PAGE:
‘A sexual invitation opens up the possibility of sex, and makes clear that sex would be welcome. Invitations are welcoming without being demanding… Notice that if I invite you, appropriately, to have sex with me, then consent and refusal are not even the right categories of speech acts when it comes to your uptake. It is not felicitous to consent to an invitation; rather, one accepts it or turns it down. So the consent model distorts our understanding of how a great deal of sex is initiated, including in particular pleasurable, ethical sex.’

Kukla goes on to talk about when and if invitations are appropriate, and then about such issues as ‘gifts’ of sex in long-term relationships, as well as the sociology of gifting. But her discussion of ‘safe words’ I think is one of the most important topics she covers. So, ‘Even if we freely consent to a sexual encounter, or otherwise enter it autonomously (for instance, by accepting an invitation), we also need to be able to exit that activity easily and freely. Entering autonomously is not enough; sexual activity is autonomous only when everyone understands the exit conditions and can stop at will, and knows and trusts that they can do this. This requires shared linguistic norms for exiting any activity. Safe words, properly employed, provide a framework that allows everyone to understand when someone wants to exit a sexual activity.’

‘Part of what is interesting about safe words is that they let someone exit an activity at any time without having to explain themselves, or accuse anyone of transgression or any other kind of wrongdoing (although they can also be used when there has been a transgression)… One reason they are important is that inside a sexual encounter, speech is frequently nonliteral… We need very clear ways to be able to tell when someone wants to leave this nonliteral discursive context.’

And, as she suggests, ‘Safe words are powerful discursive tools for enabling sexual autonomy, pleasure and safety, in at least two senses. Most straightforwardly, they offer a tool for exiting an activity cleanly and clearly, with almost no room for miscommunication. But even more interesting to me is the fact that safe words allow people to engage in activities, explore desires and experience pleasures that would be too risky otherwise. When we want to experiment with something that might give us pleasure, but also might make us uncomfortable or put us at risk, we need to be especially sure that we can exit the activity easily.’ But, of course, ‘safe words should never become the only way that someone can exit a scene or activity – all participants need to remain flexibly responsive to other discursive cues as well.’

Unfortunately, the ‘strong social tendency to focus our discussions of sexual negotiation on consent and refusal has resulted in a narrowed and distorted view of the pragmatics of sexual communication. Correspondingly, we have tended to focus on rape and assault, understood as nonconsensual sexual activity, as the only sexual harm we need to worry about. In fact there are many ways in which sex can go ethically wrong, other than by violating consent.’ Kukla feels that ‘sexual autonomy also requires the ability to engage in clear, pragmatically complex, fine-grained sexual communication – including uses of language that go well beyond consenting to and refusing requests for sex.’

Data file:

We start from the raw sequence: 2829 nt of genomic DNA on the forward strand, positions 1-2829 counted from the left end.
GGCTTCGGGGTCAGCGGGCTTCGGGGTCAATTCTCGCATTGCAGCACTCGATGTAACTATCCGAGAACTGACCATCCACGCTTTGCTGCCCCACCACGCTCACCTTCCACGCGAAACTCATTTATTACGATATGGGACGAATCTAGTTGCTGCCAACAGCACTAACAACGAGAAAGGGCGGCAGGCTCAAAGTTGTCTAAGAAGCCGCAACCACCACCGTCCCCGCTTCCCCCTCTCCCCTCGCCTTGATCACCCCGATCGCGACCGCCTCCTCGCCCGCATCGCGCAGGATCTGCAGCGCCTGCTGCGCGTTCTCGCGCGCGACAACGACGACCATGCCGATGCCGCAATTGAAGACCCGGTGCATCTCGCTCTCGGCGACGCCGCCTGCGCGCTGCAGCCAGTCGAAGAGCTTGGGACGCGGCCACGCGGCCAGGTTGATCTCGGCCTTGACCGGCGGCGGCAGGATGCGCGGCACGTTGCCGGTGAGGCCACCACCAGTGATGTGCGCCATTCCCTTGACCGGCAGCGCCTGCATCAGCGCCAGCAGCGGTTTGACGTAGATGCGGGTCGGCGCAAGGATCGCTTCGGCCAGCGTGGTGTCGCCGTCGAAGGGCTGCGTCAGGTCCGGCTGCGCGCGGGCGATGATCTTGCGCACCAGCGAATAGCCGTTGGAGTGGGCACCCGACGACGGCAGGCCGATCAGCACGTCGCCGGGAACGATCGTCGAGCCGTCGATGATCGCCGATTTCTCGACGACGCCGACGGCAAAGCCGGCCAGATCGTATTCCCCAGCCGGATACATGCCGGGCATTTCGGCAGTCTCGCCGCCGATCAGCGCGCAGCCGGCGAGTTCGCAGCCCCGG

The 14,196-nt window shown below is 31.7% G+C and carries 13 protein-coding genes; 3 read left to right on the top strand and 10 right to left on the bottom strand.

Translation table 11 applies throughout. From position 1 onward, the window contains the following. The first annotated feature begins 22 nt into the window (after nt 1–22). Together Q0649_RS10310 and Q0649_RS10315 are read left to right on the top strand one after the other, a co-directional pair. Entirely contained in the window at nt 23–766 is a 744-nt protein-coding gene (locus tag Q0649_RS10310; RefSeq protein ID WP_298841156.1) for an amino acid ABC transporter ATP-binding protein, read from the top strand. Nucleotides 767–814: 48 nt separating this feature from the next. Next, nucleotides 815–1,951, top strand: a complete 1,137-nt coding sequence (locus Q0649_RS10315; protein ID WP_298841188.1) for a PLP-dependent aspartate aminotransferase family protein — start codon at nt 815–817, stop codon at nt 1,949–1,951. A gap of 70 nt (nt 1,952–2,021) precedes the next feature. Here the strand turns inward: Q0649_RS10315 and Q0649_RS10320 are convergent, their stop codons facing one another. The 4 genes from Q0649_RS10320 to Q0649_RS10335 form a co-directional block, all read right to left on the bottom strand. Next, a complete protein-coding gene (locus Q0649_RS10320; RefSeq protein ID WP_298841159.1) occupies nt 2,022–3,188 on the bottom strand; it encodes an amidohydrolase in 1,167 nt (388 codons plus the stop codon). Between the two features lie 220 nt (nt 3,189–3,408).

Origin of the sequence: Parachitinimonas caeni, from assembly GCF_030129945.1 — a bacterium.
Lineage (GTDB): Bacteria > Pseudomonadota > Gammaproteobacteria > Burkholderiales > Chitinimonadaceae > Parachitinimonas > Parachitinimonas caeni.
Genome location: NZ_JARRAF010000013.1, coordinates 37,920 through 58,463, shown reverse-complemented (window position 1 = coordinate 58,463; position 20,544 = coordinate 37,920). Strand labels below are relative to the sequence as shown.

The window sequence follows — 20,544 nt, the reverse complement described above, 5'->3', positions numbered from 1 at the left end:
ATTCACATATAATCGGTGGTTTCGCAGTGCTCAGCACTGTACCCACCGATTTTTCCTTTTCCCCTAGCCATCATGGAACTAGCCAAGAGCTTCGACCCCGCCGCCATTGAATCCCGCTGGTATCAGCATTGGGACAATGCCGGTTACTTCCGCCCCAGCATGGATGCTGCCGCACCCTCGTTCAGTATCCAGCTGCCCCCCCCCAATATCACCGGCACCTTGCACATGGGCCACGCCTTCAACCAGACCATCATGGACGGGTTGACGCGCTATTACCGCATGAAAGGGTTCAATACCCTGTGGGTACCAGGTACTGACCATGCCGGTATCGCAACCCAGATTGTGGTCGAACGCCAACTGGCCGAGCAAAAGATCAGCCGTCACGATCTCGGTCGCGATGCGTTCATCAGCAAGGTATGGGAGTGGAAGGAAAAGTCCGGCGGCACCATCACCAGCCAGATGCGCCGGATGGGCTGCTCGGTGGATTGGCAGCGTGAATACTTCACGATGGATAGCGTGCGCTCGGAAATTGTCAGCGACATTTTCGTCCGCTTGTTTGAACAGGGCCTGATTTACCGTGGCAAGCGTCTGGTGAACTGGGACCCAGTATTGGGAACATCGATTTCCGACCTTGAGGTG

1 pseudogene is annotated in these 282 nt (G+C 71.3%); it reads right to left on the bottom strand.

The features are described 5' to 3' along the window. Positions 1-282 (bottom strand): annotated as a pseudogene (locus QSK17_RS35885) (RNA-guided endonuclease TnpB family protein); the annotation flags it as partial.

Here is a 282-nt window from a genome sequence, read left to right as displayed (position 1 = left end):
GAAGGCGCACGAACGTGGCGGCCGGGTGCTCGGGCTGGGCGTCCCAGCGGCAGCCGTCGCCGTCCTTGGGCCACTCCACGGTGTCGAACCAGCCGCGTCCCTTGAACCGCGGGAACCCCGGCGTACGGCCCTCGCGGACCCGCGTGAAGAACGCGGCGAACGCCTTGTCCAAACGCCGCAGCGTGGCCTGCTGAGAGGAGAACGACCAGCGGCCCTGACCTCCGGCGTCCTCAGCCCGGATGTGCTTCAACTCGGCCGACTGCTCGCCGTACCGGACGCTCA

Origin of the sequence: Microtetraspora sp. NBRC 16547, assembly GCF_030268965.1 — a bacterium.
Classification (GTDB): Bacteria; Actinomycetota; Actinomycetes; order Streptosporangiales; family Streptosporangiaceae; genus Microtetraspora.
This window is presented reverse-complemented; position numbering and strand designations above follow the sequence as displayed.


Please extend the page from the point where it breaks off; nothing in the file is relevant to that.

There is so much more to communication than words, isn’t there -and so much more to words than meets the ear?  Hamlet again: ‘There are more things in heaven and earth, Horatio, than are dreamt of in your philosophy…’

Let Virtue be as Wax

We are all products of our era, and often unbeknownced to us, our language is to blame. Words become signposts that reassure us that we know where we are headed. Where we came from. And yet they can be as lost as us –especially in the domain of sexuality. Even the word ‘sex’ itself –a seemingly self-defining concept- can be misleading. It’s origin, commonly attributed to the Latin verb secare –to divide, or cut- presumably to explain the physical difference between men and women, does not necessarily entrain the psychological divisions. Or behaviour.

To paraphrase Socrates at his trial, the unexamined word is not worth using. That ‘sex’ and ‘sexuality’ were so inconsonant I had not suspected. Sex, quite obviously, is a physical assignation; sexuality on the other hand, is the more psychologically -the more erotically- imbued preference. Indeed, the concept of heterosexuality did not exist as such in the past. Nor did homosexuality as an article by Brandon Ambrosino in the BBC News pointed out: http://www.bbc.com/future/story/20170315-the-invention-of-heterosexuality?ocid=ww.social.link.email  ‘One hundred years ago, people had a very different idea of what it means to be heterosexual.’ In fact, ‘The 1901 Dorland’s Medical Dictionary defined heterosexuality as an “abnormal or perverted appetite toward the opposite sex.” More than two decades later, in 1923, Merriam Webster’s dictionary similarly defined it as “morbid sexual passion for one of the opposite sex.” It wasn’t until 1934 that heterosexuality was graced with the meaning we’re familiar with today: “manifestation of sexual passion for one of the opposite sex; normal sexuality.”’ It would seem that ‘all of our sexualities are “just there”; that we don’t need an explanation for homosexuality just as we don’t need one for heterosexuality.’